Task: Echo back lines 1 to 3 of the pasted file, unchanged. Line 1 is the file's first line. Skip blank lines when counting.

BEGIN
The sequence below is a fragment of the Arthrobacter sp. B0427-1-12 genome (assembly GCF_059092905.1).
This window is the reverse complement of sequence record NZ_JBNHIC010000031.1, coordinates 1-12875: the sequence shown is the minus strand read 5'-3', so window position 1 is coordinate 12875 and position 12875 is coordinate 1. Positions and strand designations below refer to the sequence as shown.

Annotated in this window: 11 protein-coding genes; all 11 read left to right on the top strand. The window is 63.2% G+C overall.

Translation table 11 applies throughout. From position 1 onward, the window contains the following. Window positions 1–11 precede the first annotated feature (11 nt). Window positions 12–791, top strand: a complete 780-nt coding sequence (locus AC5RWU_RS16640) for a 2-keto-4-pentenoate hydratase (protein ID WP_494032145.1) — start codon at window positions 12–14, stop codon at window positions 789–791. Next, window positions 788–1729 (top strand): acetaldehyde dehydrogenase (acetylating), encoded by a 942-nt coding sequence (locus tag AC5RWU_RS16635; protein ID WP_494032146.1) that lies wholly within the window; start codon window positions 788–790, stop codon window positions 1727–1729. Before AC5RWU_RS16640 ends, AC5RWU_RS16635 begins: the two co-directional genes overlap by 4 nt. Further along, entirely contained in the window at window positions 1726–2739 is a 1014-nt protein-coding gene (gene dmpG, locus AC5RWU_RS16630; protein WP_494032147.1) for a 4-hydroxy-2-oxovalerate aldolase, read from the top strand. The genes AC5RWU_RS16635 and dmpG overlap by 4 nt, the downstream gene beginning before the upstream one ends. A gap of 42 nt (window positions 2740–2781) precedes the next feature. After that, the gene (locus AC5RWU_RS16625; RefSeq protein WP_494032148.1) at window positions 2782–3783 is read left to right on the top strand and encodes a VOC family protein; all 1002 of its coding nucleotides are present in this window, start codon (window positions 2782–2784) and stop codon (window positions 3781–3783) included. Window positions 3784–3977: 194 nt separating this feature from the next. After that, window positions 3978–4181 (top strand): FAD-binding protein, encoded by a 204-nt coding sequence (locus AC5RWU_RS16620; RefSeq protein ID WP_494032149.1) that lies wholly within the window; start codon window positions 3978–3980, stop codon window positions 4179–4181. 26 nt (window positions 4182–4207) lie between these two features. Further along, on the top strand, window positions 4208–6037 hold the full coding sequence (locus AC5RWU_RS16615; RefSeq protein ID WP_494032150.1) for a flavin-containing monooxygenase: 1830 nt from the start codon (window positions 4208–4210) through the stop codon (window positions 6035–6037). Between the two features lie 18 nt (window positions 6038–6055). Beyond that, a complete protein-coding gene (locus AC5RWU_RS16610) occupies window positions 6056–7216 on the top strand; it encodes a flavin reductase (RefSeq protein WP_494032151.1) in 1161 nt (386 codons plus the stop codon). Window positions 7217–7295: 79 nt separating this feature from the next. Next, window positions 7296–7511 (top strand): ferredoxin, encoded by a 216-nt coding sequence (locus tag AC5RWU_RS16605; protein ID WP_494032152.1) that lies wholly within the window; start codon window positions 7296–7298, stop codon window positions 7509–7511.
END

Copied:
The sequence below is a fragment of the Arthrobacter sp. B0427-1-12 genome (assembly GCF_059092905.1).
This window is the reverse complement of sequence record NZ_JBNHIC010000031.1, coordinates 1-12875: the sequence shown is the minus strand read 5'-3', so window position 1 is coordinate 12875 and position 12875 is coordinate 1. Positions and strand designations below refer to the sequence as shown.

Annotated in this window: 11 protein-coding genes; all 11 read left to right on the top strand. The window is 63.2% G+C overall.